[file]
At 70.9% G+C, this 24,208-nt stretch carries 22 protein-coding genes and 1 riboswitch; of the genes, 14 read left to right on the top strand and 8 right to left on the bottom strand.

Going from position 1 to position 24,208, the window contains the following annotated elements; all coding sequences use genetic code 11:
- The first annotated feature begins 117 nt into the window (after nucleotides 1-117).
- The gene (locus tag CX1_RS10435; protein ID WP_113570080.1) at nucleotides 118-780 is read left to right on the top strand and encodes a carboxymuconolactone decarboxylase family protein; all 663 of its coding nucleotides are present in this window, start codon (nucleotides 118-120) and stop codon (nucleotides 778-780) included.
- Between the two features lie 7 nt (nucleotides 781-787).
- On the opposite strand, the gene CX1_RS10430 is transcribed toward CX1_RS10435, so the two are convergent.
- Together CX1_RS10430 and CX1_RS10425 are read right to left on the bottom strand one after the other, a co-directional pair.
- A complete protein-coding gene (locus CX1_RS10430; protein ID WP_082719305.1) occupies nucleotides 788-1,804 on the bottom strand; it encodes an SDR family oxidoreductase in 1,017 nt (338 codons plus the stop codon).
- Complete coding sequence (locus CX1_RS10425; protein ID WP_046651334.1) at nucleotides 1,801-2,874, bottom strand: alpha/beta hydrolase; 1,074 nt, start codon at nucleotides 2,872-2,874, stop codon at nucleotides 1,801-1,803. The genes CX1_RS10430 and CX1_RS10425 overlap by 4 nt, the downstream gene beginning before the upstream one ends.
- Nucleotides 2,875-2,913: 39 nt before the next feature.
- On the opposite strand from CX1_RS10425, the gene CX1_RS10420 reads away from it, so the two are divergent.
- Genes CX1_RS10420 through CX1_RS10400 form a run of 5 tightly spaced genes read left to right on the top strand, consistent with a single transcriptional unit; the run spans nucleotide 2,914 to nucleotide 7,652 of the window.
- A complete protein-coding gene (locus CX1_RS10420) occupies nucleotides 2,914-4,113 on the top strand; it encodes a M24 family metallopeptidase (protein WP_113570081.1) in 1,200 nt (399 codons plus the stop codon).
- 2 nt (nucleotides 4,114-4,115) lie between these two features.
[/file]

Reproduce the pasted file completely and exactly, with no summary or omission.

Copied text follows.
At 70.9% G+C, this 24,208-nt stretch carries 22 protein-coding genes and 1 riboswitch; of the genes, 14 read left to right on the top strand and 8 right to left on the bottom strand.

Going from position 1 to position 24,208, the window contains the following annotated elements; all coding sequences use genetic code 11:
- The first annotated feature begins 117 nt into the window (after nucleotides 1-117).
- The gene (locus tag CX1_RS10435; protein ID WP_113570080.1) at nucleotides 118-780 is read left to right on the top strand and encodes a carboxymuconolactone decarboxylase family protein; all 663 of its coding nucleotides are present in this window, start codon (nucleotides 118-120) and stop codon (nucleotides 778-780) included.
- Between the two features lie 7 nt (nucleotides 781-787).
- On the opposite strand, the gene CX1_RS10430 is transcribed toward CX1_RS10435, so the two are convergent.
- Together CX1_RS10430 and CX1_RS10425 are read right to left on the bottom strand one after the other, a co-directional pair.
- A complete protein-coding gene (locus CX1_RS10430; protein ID WP_082719305.1) occupies nucleotides 788-1,804 on the bottom strand; it encodes an SDR family oxidoreductase in 1,017 nt (338 codons plus the stop codon).
- Complete coding sequence (locus CX1_RS10425; protein ID WP_046651334.1) at nucleotides 1,801-2,874, bottom strand: alpha/beta hydrolase; 1,074 nt, start codon at nucleotides 2,872-2,874, stop codon at nucleotides 1,801-1,803. The genes CX1_RS10430 and CX1_RS10425 overlap by 4 nt, the downstream gene beginning before the upstream one ends.
- Nucleotides 2,875-2,913: 39 nt before the next feature.
- On the opposite strand from CX1_RS10425, the gene CX1_RS10420 reads away from it, so the two are divergent.
- Genes CX1_RS10420 through CX1_RS10400 form a run of 5 tightly spaced genes read left to right on the top strand, consistent with a single transcriptional unit; the run spans nucleotide 2,914 to nucleotide 7,652 of the window.
- A complete protein-coding gene (locus CX1_RS10420) occupies nucleotides 2,914-4,113 on the top strand; it encodes a M24 family metallopeptidase (protein WP_113570081.1) in 1,200 nt (399 codons plus the stop codon).
- 2 nt (nucleotides 4,114-4,115) lie between these two features.